Author: Francis Chan
I was excited when I learned that Francis Chan would be writing a book that began as a response to Love Wins by Rob Bell. I was excited because I was expecting it to be Biblically faithful, and earnest and broken in tone. I also thought that if there was one author who could write such a response that would also sell on a level on par with Love Wins it might be Chan. I prayed that it would outsell Love Wins. I praise God that in Erasing Hell our prayers were answered.
Biblical clarity and faithfulness often comes in the wake of threatening heresy (i.e. the early church creeds), such is God’s blessed providence. Oh that this would lead to a generation believing the doctrine of hell as Chan articulates.
Still I must add that my one complaint with Chan is his leaving annihilationism as a possible alternative. While Chan thoroughly sees evidence for eternal conscious torment and leans toward that view himself, he doesn’t think the language is crystal clear. I disagree and recommend you read John Piper’s dismantling of annihilationism in Let The Nations Be Glad.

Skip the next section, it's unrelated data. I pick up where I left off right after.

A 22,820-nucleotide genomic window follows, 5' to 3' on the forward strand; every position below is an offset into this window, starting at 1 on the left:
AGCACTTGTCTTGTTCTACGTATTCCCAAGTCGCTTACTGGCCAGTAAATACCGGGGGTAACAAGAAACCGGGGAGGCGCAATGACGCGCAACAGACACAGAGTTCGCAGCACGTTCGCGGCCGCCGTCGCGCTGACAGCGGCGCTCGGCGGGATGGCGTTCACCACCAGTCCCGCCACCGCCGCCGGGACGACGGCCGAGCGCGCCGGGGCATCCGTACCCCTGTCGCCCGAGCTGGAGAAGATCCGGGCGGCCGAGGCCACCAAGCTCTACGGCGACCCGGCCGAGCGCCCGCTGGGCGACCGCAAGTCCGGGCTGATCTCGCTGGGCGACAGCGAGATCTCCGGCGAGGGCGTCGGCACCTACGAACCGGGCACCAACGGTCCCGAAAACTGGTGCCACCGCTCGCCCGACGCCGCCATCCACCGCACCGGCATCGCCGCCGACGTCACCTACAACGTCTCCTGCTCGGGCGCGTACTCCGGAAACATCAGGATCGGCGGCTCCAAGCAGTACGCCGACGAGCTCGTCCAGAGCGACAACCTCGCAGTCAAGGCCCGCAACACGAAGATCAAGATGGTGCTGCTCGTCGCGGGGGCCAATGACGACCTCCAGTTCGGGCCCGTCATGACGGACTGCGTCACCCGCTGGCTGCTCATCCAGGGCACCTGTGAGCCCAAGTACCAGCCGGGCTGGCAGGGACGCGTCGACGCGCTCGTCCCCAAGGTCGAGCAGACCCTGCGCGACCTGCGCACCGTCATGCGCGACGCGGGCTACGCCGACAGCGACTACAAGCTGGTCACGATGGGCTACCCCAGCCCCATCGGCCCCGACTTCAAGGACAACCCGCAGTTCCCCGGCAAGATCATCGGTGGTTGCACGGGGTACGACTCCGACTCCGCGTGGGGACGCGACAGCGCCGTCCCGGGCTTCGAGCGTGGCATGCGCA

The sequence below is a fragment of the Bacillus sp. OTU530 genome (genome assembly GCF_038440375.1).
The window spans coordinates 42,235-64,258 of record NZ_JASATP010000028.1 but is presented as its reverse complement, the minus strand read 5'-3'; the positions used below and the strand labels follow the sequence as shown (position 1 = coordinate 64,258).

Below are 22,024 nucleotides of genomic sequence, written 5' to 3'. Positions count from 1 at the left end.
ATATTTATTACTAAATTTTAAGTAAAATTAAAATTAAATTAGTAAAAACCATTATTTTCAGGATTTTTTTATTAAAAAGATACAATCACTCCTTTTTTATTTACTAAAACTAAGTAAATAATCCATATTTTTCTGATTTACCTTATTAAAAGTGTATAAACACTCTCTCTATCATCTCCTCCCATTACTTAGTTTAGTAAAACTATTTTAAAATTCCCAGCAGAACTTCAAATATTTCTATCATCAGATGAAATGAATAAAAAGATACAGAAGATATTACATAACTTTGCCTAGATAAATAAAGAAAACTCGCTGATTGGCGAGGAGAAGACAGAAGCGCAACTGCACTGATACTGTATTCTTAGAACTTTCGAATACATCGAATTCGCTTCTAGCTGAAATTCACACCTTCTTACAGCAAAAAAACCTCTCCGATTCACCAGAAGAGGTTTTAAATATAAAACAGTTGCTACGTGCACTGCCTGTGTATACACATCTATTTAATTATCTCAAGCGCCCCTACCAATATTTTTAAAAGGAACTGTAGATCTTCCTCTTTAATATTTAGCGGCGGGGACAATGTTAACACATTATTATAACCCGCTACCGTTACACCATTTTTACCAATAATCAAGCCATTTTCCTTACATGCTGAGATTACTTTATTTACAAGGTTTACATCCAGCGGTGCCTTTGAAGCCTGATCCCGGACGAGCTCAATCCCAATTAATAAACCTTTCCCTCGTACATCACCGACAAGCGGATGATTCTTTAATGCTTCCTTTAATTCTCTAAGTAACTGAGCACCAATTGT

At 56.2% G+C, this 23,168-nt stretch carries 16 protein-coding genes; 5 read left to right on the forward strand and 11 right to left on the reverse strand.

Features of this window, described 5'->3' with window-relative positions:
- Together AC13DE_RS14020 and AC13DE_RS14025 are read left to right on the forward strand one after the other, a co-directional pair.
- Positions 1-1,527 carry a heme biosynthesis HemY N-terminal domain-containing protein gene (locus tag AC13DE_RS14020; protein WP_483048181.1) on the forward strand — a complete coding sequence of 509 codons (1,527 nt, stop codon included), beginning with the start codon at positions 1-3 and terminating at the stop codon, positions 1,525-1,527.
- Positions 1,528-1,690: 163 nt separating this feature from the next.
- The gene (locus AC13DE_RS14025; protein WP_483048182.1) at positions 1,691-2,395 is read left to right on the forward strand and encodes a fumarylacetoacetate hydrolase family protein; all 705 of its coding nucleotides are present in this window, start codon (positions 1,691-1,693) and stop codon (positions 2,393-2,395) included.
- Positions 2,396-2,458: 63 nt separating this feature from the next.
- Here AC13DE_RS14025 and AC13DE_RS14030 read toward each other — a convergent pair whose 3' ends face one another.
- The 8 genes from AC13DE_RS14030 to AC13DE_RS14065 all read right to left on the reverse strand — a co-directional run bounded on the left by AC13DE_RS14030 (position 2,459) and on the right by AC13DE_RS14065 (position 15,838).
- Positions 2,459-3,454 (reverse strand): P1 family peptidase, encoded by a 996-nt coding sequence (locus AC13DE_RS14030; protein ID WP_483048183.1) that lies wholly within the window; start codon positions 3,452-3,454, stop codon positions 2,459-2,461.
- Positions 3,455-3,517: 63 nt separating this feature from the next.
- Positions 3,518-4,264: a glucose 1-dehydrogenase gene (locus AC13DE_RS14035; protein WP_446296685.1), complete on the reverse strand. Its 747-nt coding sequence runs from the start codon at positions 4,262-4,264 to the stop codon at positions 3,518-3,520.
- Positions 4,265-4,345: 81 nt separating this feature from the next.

I was excited that this book was being written. I am not, as Chan cautions, excited to read about hell. This isn’t an exciting book, but a necessary book. Hell does not make me glad, but I am glad this book on hell was written.
I really believe it’s time for us to stop apologizing for God and start apologizing to Him for being embarrassed by the ways He has chosen to reveal Himself.
And sending people to hell isn’t the only thing God does that is impossible to figure out. The Bible is bursting with divine acts that done make a lot of sense to us…
Would you have thought to rescue sinful people from their sins by sending your Son to take on human flesh? Would you have thought to enter creation through the womb of a young Jewish woman and be born in a feeding trough? Would you have thought to allow your created beings to torture your Son, lacerate His flesh with whips, and then drive nails through His hands and feet?
I’m almost sure I would not have done that if I were God.
Aren’t you glad I’m not God?
It’s incredibly arrogant to pick and choose which incomprehensible truths we embrace. No one wants to ditch God’s plan of redemption, even though it doesn’t make sense to us. Neither should we erase God’s revealed plan of punishment because it doesn’t sit well with us. As soon as we do this, we are putting God’s actions in submission to our own reasoning, which is a ridiculous thing for clay to do.
[W]e need to stop explaining away hell and start proclaiming His solution to it.